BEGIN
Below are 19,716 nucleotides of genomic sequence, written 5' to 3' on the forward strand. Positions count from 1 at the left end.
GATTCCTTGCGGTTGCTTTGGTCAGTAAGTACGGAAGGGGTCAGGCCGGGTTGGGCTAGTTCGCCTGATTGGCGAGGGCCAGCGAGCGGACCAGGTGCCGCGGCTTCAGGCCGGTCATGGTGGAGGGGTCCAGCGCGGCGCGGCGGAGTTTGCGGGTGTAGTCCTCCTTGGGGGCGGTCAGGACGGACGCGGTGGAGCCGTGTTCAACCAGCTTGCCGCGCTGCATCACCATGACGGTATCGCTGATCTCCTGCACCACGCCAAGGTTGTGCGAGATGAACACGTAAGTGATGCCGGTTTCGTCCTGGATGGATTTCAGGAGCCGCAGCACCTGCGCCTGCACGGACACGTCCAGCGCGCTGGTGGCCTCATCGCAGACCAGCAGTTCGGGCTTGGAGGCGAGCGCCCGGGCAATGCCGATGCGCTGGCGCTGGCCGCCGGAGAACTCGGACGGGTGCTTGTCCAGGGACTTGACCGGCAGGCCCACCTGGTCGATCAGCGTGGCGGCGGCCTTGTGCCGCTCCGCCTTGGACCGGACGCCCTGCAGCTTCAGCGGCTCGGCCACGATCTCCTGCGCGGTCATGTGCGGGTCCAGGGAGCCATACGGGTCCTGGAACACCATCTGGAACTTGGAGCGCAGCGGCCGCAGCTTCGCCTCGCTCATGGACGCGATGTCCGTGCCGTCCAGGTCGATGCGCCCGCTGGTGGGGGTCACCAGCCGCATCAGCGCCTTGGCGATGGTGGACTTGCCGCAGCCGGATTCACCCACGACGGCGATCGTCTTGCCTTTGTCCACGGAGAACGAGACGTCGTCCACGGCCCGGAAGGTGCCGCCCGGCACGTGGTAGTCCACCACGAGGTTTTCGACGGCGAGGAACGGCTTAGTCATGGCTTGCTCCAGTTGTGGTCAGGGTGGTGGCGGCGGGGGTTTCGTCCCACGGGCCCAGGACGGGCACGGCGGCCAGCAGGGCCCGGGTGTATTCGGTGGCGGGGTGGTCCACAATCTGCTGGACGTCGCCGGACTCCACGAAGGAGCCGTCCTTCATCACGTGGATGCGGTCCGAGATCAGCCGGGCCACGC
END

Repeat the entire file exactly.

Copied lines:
Below are 19,716 nucleotides of genomic sequence, written 5' to 3' on the forward strand. Positions count from 1 at the left end.
GATTCCTTGCGGTTGCTTTGGTCAGTAAGTACGGAAGGGGTCAGGCCGGGTTGGGCTAGTTCGCCTGATTGGCGAGGGCCAGCGAGCGGACCAGGTGCCGCGGCTTCAGGCCGGTCATGGTGGAGGGGTCCAGCGCGGCGCGGCGGAGTTTGCGGGTGTAGTCCTCCTTGGGGGCGGTCAGGACGGACGCGGTGGAGCCGTGTTCAACCAGCTTGCCGCGCTGCATCACCATGACGGTATCGCTGATCTCCTGCACCACGCCAAGGTTGTGCGAGATGAACACGTAAGTGATGCCGGTTTCGTCCTGGATGGATTTCAGGAGCCGCAGCACCTGCGCCTGCACGGACACGTCCAGCGCGCTGGTGGCCTCATCGCAGACCAGCAGTTCGGGCTTGGAGGCGAGCGCCCGGGCAATGCCGATGCGCTGGCGCTGGCCGCCGGAGAACTCGGACGGGTGCTTGTCCAGGGACTTGACCGGCAGGCCCACCTGGTCGATCAGCGTGGCGGCGGCCTTGTGCCGCTCCGCCTTGGACCGGACGCCCTGCAGCTTCAGCGGCTCGGCCACGATCTCCTGCGCGGTCATGTGCGGGTCCAGGGAGCCATACGGGTCCTGGAACACCATCTGGAACTTGGAGCGCAGCGGCCGCAGCTTCGCCTCGCTCATGGACGCGATGTCCGTGCCGTCCAGGTCGATGCGCCCGCTGGTGGGGGTCACCAGCCGCATCAGCGCCTTGGCGATGGTGGACTTGCCGCAGCCGGATTCACCCACGACGGCGATCGTCTTGCCTTTGTCCACGGAGAACGAGACGTCGTCCACGGCCCGGAAGGTGCCGCCCGGCACGTGGTAGTCCACCACGAGGTTTTCGACGGCGAGGAACGGCTTAGTCATGGCTTGCTCCAGTTGTGGTCAGGGTGGTGGCGGCGGGGGTTTCGTCCCACGGGCCCAGGACGGGCACGGCGGCCAGCAGGGCCCGGGTGTATTCGGTGGCGGGGTGGTCCACAATCTGCTGGACGTCGCCGGACTCCACGAAGGAGCCGTCCTTCATCACGTGGATGCGGTCCGAGATCAGCCGGGCCACGC